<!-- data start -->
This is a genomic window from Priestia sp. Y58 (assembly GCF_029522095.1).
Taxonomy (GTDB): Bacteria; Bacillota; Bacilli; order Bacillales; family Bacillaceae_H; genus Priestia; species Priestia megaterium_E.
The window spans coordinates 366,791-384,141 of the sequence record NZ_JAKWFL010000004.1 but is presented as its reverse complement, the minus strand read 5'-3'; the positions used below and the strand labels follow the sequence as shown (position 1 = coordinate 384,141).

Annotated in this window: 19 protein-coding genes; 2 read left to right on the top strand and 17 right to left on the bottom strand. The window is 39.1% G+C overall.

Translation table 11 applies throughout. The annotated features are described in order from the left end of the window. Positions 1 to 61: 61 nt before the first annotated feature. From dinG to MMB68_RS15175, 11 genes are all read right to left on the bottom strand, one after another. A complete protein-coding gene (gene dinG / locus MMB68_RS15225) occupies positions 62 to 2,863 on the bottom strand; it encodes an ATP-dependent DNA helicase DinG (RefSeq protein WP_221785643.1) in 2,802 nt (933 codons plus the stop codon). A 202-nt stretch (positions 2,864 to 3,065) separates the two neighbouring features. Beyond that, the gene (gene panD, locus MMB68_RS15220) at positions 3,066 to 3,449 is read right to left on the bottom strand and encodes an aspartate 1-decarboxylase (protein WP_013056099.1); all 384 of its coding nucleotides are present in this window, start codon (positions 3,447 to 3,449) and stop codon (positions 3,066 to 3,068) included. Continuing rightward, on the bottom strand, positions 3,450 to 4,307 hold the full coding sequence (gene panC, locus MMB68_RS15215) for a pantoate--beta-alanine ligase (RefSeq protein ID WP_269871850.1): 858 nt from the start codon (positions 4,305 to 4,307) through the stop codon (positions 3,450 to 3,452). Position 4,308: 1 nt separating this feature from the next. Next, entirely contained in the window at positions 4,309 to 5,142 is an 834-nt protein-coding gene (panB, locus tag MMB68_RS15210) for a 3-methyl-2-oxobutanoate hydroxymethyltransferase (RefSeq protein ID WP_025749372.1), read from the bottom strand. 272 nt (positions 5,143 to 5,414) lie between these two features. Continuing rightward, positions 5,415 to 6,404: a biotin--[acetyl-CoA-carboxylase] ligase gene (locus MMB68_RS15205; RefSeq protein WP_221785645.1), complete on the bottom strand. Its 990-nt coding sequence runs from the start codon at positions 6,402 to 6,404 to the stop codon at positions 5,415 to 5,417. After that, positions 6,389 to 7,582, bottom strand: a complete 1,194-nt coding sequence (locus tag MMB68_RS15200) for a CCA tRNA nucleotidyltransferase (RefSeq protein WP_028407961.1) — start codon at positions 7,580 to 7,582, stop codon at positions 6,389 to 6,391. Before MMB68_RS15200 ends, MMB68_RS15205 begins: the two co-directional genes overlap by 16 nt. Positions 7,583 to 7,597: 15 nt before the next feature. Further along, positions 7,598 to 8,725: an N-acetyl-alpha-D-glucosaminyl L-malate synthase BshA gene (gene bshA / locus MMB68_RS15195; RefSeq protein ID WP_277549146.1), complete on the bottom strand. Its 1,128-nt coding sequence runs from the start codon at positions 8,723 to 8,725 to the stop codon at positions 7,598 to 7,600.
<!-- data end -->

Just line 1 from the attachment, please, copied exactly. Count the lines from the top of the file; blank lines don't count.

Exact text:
This is a genomic window from Priestia sp. Y58 (assembly GCF_029522095.1).